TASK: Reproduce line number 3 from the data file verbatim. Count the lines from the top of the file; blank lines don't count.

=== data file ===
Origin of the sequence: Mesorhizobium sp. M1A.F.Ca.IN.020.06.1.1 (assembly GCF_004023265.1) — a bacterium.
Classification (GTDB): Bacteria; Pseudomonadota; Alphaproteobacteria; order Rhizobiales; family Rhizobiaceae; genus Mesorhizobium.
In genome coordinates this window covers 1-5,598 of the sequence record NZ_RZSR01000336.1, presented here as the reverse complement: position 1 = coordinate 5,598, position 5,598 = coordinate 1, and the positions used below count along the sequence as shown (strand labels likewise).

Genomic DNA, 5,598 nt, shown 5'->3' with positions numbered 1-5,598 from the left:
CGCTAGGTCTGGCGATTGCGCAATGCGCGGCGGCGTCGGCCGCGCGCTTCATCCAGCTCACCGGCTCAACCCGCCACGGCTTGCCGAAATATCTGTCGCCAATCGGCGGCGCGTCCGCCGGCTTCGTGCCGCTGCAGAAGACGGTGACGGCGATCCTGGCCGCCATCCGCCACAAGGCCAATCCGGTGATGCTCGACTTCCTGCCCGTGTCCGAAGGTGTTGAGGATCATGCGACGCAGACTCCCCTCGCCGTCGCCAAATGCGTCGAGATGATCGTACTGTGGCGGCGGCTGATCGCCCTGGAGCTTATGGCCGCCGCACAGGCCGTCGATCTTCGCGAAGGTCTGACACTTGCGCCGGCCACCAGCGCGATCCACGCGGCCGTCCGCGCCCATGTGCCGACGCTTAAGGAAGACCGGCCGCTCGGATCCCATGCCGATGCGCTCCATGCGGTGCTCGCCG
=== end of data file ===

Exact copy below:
In genome coordinates this window covers 1-5,598 of the sequence record NZ_RZSR01000336.1, presented here as the reverse complement: position 1 = coordinate 5,598, position 5,598 = coordinate 1, and the positions used below count along the sequence as shown (strand labels likewise).